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Federal Government partners with Microsoft to bring Boston accelerator MassChallenge to Australia

Microsoft Australia and the Federal Government have today announced a partnership with Boston-based accelerator MassChallenge that will see the organisation’s international bridge program run in Australia this year, with the launch of a full program to come in 2017.

A typical bridge program includes a national startup competition in the partner region, a startup boot camp, ecosystem leader training, and ecosystem analysis and mapping. Having made a pledge with the Clinton Global Initiative in 2014 to take its program to 10 global cities by 2020, MassChallenge has run bridge programs in countries including Colombia, France, and Spain.

Founded in 2010, MassChallenge also operates full accelerator programs in Israel, the UK, Switzerland, and Mexico. Over 835 startups have graduated from its programs over the last six years, raising $1.1 billion in funding and generating over $520 million in revenue.

The non-profit accelerator, which does not take equity from participants and thus calls itself one of the most startup-friendly accelerators in the world, sees startups pitch to take a share of up to US$3 million in funding at the end of each four month program.

Announcing the partnership at the Microsoft Innovation Centre in Adelaide today, Minister for Industry, Innovation and Science, Christopher Pyne said, “That is the kind of opportunity we want to create for startups here in Australia whilst also helping upskill the Australia innovation ecosystem.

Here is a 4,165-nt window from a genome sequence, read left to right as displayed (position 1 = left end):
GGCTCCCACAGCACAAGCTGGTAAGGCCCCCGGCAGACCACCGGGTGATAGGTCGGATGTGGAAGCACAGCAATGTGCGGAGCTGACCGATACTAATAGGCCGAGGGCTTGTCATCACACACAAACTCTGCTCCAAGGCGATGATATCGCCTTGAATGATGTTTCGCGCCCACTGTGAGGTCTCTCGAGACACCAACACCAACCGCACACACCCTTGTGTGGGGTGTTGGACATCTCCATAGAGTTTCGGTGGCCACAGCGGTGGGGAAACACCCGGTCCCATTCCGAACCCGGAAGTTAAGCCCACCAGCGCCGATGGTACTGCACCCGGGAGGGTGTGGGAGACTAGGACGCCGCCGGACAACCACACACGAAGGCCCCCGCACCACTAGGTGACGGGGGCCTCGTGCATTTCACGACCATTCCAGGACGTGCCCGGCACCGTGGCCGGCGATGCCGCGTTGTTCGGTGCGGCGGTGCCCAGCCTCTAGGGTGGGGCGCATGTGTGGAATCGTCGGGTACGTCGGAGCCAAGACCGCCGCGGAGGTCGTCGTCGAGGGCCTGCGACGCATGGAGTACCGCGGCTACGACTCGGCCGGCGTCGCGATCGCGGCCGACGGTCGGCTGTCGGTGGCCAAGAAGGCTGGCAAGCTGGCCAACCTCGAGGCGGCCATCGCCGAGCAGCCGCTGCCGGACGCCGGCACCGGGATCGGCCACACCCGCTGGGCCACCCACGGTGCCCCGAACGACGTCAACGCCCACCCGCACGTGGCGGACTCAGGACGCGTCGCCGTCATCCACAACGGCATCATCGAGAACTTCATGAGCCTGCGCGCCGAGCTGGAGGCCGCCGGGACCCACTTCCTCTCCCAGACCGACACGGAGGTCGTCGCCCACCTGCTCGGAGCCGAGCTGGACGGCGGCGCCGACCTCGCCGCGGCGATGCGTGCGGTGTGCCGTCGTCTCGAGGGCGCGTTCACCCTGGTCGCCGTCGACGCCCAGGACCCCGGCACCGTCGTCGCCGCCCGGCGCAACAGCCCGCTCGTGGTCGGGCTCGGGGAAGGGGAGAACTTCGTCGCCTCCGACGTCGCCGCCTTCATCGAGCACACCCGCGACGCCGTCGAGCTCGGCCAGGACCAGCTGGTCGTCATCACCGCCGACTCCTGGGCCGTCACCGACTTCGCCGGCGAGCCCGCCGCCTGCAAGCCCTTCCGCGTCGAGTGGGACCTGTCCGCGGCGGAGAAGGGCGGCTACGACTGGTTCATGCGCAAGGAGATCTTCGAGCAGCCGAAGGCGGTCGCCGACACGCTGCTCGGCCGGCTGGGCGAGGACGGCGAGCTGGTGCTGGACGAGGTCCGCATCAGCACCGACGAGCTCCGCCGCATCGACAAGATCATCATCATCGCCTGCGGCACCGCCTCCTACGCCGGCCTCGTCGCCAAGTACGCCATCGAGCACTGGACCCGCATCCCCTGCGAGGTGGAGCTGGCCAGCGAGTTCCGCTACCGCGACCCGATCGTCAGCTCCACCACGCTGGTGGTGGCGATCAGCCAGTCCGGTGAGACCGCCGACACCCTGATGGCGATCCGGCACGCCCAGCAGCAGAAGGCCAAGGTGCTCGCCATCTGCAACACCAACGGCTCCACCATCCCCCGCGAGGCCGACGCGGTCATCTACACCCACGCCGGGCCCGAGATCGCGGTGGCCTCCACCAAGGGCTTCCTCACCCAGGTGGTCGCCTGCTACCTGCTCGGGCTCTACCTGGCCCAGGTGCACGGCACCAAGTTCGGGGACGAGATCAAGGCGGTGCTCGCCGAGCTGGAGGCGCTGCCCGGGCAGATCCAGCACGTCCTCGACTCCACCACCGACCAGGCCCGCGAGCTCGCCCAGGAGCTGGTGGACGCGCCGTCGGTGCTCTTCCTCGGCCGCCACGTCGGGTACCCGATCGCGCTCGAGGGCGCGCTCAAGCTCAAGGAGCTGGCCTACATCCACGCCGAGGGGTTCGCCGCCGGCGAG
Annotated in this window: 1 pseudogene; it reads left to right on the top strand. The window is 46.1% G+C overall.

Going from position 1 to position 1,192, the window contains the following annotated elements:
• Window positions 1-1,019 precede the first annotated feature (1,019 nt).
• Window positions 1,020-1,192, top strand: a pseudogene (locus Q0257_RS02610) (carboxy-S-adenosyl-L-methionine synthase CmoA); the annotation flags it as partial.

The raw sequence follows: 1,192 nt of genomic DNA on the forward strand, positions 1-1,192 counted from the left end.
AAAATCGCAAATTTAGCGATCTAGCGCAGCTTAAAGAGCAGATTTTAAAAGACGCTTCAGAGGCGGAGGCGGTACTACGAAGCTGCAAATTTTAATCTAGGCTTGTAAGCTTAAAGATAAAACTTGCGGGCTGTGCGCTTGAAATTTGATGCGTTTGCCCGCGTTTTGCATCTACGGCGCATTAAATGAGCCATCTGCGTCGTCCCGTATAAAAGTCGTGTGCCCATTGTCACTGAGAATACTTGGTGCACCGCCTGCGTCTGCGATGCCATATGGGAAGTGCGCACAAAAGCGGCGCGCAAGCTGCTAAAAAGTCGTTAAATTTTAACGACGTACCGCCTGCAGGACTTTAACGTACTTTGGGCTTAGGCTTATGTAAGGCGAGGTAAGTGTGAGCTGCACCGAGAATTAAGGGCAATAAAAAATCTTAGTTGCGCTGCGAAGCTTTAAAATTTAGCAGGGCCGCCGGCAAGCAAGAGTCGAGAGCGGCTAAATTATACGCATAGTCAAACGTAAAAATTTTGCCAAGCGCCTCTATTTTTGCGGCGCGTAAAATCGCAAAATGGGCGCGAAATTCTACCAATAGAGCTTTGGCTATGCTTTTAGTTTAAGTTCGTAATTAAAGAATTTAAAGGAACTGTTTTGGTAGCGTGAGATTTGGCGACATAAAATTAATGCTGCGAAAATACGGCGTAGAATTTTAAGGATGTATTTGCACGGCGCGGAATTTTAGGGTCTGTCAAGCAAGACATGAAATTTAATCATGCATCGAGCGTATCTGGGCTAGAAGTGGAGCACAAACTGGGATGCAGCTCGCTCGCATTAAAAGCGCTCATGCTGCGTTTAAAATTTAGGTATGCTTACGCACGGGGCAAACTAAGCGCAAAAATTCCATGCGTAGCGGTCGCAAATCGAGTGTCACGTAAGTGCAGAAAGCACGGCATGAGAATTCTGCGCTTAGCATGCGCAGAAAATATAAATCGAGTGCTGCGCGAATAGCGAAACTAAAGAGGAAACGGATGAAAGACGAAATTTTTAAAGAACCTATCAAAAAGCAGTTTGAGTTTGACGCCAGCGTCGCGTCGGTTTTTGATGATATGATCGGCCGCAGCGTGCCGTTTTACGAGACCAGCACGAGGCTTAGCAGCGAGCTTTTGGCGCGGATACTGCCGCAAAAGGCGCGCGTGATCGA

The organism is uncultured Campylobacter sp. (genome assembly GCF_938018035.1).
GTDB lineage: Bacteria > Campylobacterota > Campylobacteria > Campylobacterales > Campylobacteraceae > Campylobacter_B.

“The project also brings with it a strong international connection with startup ecosystems from Boston, London, and Israel, ensuring a network of international connectivity and promotion of Australia as a global entrepreneurial hub.”

The government will be providing $280,000 in funding to bring the accelerator down under.

Kara Shurmantine, senior director of global partnerships at MassChallenge, said the organisation is excited to support the highest-impact entrepreneurs in Australia.

“This allows us to gain a valuable connection to the thriving startup scene in Australia and we’re looking forward to working with key players here to exchange best practices and help the ecosystem to flourish,” she said.

With Microsoft a long-time global partner of MassChallenge, the arrival of the accelerator in Australia comes after Microsoft brought an Australian delegation of politicians, academics, and entrepreneurs to Boston to glean ideas and insights on the city’s startup ecosystem. The group spent an evening at MassChallenge as part of the tour.

Belinda Dennett of Microsoft Australia said, “What started out as an idea to shine the light on Boston as an example of a thriving innovation ecosystem has ended up shining a light on what is happening in Australia and putting Microsoft in a great position to be part of, and help drive, some really exciting changes.”

An Australian startup has already taken part in a MassChallenge program, with Adelaide 3D printing startup Makers Empire going through last year.

Image: Pip Barlow of Microsoft. Source: Microsoft Innovation Centre.





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